Eurozone debt: Grave threat to US economy or imaginary boogeyman?

Under grimmest scenario, debt-burdened Greece, Ireland, Italy, and Spain can't pay what they owe to Eurozone banks, which then stumble, causing US banks to falter, too. But US banking system is stronger now, and regulators are more vigilant, say optimists.

By , Staff writer

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    The shut gate of the stock exchange market building in Milan, Italy, Friday. Under intense pressure from the European Central Bank and eurozone political leaders, the Italian government agreed to bring forward its goal of balancing the budget to 2013 instead of 2014 as originally planned.
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One big concern about the future direction of the US economy is not related to anything happening in the United States. Rather, the angst is over Europe –specifically the banking system in places like Paris, Frankfurt, and London.

Pessimists worry that the problems besetting some of the nations with weaker economies – such as Greece, Ireland, and Portugal – start to spread to larger nations such as Italy, Spain, and France. Under a worst-case scenario, once those nations start to have trouble borrowing more money, a domino-effect takes place with European banks failing, followed by another banking crisis in the US. This would lead to yet another recession – or worse.

Optimists believe the regulators are on top of the situation. Should another crisis take place, they expect that US Federal Reserve Chairman Ben Bernanke would open the Fed’s spigots for European banks through existing credit facilities.

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Fears of a global banking meltdown were one reason the stock market fell 634 points on Monday. A realization that the crisis is not imminent helped revive the stock market, which closed Friday with a gain on the Dow Jones Industrial Average of 125.71, after rallying for 423 points on Thursday. The stock market was lower for the third consecutive week.

But can another meltdown – this time made in Europe – happen?

Anything is possible, particularly after the US banking system survived the 2008 financial crisis only after receiving hundreds of billions of dollars of loans from the US government, say economists. But they also note that the US banking system is now stronger than it was two years ago and that regulators are more vigilant.

“The Federal Reserve would assist any bank unable to get the necessary financing through the marketplace,” says Nigel Gault, chief US economist for IHS Global Insight in Lexington, Mass. “They have the ability to reactivate the emergency liquidity schemes used during the last downturn.”

At the moment, Mr. Gault and other economists say, the markets are still providing the European banks with cash for their daily needs.

However, overnight interest rates in Europe (as measured by the London Interbank Offered Rate) are up slightly, notes Jay Bryson, an international economist with Wells Fargo Securities . “It’s not huge – it is not like the time when Lehman [Bros.] went under – but it’s moving in the wrong direction,” he says. “If LIBOR rates spiral out of control, that is how it affects the US economy.”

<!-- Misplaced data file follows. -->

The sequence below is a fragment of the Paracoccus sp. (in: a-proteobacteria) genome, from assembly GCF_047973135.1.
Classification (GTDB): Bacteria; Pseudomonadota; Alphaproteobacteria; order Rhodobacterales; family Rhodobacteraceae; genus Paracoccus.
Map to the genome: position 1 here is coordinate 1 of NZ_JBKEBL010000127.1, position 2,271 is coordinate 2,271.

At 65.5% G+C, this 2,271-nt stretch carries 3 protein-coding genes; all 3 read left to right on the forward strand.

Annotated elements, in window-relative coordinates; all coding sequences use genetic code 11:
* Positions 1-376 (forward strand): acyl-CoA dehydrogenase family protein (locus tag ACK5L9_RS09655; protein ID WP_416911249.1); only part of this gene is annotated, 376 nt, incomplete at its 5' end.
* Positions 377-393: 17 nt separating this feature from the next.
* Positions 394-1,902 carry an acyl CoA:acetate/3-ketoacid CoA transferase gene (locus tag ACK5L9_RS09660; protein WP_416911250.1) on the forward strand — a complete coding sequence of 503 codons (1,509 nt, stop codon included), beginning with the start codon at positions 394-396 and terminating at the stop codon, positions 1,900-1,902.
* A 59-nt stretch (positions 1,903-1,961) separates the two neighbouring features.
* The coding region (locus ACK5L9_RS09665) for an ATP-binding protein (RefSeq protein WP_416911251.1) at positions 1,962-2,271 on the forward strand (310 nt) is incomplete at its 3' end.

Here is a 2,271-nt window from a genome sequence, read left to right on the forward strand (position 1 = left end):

The spillover to the US would come because almost every business loan is tied to the LIBOR rate, says Mr. Bryson. “That is why we care; we live in an interconnected financial system.” The LIBOR rate, published daily in London, is the interest rate at which banks around the world lend money to other banks.

A major problem, says Bryson, is that many European banks have loans out to other European banks and institutions. French banks have loans to Greece, Ireland, Portugal, Spain, and Italy that are equal in value to 30 percent of France's gross domestic product, he estimates.

“If Spain and Italy need bailouts, like Greece, the European Central Bank might be able to do Spain, but they [the Europeans] will exhaust their rescue fund and may go over it with Italy,” Bryson says. “You could be looking at a rescue package of close to $1.42 trillion. No one has that kind of cash around.”

In a worst-case scenario, the European banks would have to take hundreds of billions of euros in writedowns. US banks would likely stop making loans to European institutions. “There could potentially be another credit crunch,” says Bryson.

European bankers are continuing to extend credit to the troubled nations, so long as they cut government spending. But this is only a short-term fix, some economists say.

“The regulatory authorities have kicked the can down the road,” says Kurt Rankin, an economist at PNC Financial Services in Pittsburgh.

How far have they kicked it? Possibly, not very far.

A European credit crisis “could explode at any moment, or nothing might happen,” says Mr. Gault of IHS Global Insight.

The key thing to watch, says Gault, is the economic statistics coming out of Europe. If they are poor in the months ahead, he says, doubts will creep in that European nations will have enough revenue to make payments on their debt.

At the moment, that’s not an immediate worry because Germany – the economic locomotive of Europe – is still growing, especially because of buoyant consumer buying and strong business spending, says Bryson. However, France’s economy is now flat. And some other nations, such as Greece, have probably entered a recession as the public austerity budgets reduce their output.

The other area to watch is global interest rates, says Bryson. If short-term interest rates start to rise, he warns, there could be a big crisis in confidence.

“I would say we’re not out of the woods yet,” he says.

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